|I borrowed a library map of the Lleyn peninsula lately and noticed that there was about 10 standing stones not yet added to the MA so I added them and have just finished visiting them,
and came to a rather rude conclusion, it's probably best not to read this to small children.
Firstly I was hoping to get up to Tre'r Cieri the city of the giants (if it's name doesn't entice you here nowt will) but low clouds deterred me and I decided to take another look at Bach Wen dolmen, it is a fine construction in a wild area inbetween the sea and the mountains with purportedly more than a hundred cup marks on the top of the capstone but lots of them are so faint I couldn't make out more than fifty, also from here you can see Yr Eifl and Tre'r Ceiri and they did not look like they were going to be free of clouds any time soon so I thought it best to crack on with the stones.
The closest was Llwyndyrys menhir so I made for this one. I asked a farmer for permission (which always gives me a good vibe) and found the stone easily enough. It seemed to have a man made quality to it, not shaped but almost like concrete, anyway it was about 7ft tall pointy and in full view of Mynnyd Carnguwch, on top of which is a massive cairn, and was by now free of cloud so it was back to the car .
On the way from stone to hilltop cairn I was really struck by it's breast like appearance, the hill on it's own would have made a nun blush but the big cairn at it's summit was just too much and my palms began to sweat.
I parked the car and got a wave from a passing farmer so felt encouraged to make my own way up, it was a long walk up, and I noticed that there wasn't particularly lots of stone around so the ancients must have carried most of it to the top. Upon reaching the top I half expected to find a passage and chamber, but this isn't that kind of cairn, it is really big, but I think it's been built on top of a natural hillock the grass poked through in several places and on top the cairn had been scooped out to provide a shelter from the wind or someone had dug just to have a look either way the natural ground had been exposed . This to me can only mean that there is no burial, it's landscaping of an extreme type, they saw a boob shaped hill with a small nipple on top so they all climbed up and made it bigger to make the perfect mother hill .I defy anyone who does not see a breast when looking at Mynnyd Carnguwch.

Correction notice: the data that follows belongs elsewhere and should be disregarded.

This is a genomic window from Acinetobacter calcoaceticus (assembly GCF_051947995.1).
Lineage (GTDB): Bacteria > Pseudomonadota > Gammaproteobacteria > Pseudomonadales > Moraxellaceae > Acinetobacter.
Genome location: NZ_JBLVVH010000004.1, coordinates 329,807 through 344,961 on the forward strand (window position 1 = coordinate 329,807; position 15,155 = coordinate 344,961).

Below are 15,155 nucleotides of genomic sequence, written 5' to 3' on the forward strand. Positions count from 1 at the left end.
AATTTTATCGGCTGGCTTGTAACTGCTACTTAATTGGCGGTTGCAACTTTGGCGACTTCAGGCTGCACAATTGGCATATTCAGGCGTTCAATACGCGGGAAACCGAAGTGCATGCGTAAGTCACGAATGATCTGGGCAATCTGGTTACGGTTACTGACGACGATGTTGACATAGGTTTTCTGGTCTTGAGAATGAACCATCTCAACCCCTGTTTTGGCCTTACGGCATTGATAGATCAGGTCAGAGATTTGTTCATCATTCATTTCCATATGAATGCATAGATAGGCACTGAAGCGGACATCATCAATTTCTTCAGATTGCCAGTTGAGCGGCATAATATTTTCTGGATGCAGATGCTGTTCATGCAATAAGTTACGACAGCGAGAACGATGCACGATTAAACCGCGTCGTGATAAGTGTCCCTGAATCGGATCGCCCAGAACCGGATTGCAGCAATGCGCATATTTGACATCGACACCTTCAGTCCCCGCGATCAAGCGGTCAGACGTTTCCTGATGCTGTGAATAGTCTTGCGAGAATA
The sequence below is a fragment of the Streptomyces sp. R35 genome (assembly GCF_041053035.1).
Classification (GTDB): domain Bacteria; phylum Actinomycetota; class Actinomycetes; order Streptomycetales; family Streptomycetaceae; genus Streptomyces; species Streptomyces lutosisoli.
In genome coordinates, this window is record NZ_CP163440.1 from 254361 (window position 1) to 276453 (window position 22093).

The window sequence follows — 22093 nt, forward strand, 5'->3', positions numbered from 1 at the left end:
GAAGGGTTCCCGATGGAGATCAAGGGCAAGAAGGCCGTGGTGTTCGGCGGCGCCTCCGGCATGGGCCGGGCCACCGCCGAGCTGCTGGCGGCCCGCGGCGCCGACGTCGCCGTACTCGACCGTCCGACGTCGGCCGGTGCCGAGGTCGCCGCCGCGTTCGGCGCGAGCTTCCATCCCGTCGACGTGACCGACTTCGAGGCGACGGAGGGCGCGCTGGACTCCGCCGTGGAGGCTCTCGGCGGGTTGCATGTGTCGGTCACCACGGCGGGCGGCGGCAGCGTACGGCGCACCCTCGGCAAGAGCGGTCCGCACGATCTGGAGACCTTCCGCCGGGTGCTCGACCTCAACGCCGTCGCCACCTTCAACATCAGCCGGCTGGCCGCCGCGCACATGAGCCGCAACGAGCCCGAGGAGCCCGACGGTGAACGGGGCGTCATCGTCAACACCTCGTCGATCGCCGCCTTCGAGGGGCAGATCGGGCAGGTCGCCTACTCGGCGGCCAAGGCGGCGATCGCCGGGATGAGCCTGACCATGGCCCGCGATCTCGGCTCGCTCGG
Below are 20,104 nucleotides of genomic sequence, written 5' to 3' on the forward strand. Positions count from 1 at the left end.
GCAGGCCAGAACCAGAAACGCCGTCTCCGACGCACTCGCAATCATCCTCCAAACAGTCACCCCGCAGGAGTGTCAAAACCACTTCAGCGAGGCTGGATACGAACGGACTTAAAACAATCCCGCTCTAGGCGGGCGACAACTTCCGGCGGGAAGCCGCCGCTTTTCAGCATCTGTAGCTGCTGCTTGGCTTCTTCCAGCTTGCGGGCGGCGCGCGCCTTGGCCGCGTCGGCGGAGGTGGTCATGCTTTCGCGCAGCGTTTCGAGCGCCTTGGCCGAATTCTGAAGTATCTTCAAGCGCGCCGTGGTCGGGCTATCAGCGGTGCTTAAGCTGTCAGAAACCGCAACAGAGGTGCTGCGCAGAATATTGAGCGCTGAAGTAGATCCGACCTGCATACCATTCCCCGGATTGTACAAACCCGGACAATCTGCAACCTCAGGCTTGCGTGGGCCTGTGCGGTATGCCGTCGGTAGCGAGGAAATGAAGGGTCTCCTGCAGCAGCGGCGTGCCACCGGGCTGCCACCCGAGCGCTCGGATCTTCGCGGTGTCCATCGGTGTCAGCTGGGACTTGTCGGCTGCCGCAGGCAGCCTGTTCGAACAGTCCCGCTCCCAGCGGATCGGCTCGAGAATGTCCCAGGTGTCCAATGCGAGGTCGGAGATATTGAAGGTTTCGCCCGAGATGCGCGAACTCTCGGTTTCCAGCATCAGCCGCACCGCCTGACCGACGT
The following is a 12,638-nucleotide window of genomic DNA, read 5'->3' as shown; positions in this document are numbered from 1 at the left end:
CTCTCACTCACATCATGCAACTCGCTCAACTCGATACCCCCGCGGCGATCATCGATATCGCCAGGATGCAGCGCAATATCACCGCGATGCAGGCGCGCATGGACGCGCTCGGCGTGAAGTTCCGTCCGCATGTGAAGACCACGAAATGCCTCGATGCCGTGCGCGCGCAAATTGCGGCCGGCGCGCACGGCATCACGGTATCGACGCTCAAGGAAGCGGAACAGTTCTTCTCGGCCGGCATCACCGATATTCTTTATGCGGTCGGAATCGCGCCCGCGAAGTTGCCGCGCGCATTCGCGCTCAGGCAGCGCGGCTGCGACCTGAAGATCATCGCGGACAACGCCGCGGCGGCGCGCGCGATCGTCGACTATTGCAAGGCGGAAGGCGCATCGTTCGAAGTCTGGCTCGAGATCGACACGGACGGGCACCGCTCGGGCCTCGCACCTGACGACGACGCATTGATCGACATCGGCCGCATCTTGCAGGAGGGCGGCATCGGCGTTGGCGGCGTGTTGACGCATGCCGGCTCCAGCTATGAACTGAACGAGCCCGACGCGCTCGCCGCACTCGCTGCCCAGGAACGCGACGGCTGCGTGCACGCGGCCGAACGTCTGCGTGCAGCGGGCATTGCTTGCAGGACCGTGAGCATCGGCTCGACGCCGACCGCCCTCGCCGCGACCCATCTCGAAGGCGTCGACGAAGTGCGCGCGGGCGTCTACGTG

Next I went to YFfor menhir, close to the dolmen but easier reached from the village itself, a footpath goes past it so it's not hard to find. The map says down the road is another standing stone but it is recumbent, but when you see this one you wonder if this one is too but the map doesn't say owt, it certainly doesn't stand upright but it does point straight at Mynnyd Carnguwch, I was beginning to get a funny feeling about this place the mother hill and it's many standing stones, Time for one more before I go home.
Tir Bach is named after the farm on which it stands, permission absolutely should be sought,
The couple who own the land were very nice and surprised that someone had come to see their stone (though some old chap had turned up wanting to paint it once).Before returning to hole digging for draining purposes they told me that the stone wasn't "adopted" by anyone but three boffins from CADW had looke dat it and said the stone was in upside down but had been so for millenia, there is also two quartz lumps sticking out and then had rings carved round them. There is loads of graffitti on it from the 19 and 18 century, dates and initials mostly
There is no view to the sacred hill because of high river bank and trees but the stone has one very flat surface on its northern side, aligned perfectly east-west. That can't be a coincidence.
Five days later I was back, Tre'r Ceiri was even more lost in clouds and it rained more or less constantly but the other standing stones I saw only reinforced the naked symbolism I'd began to uncovered.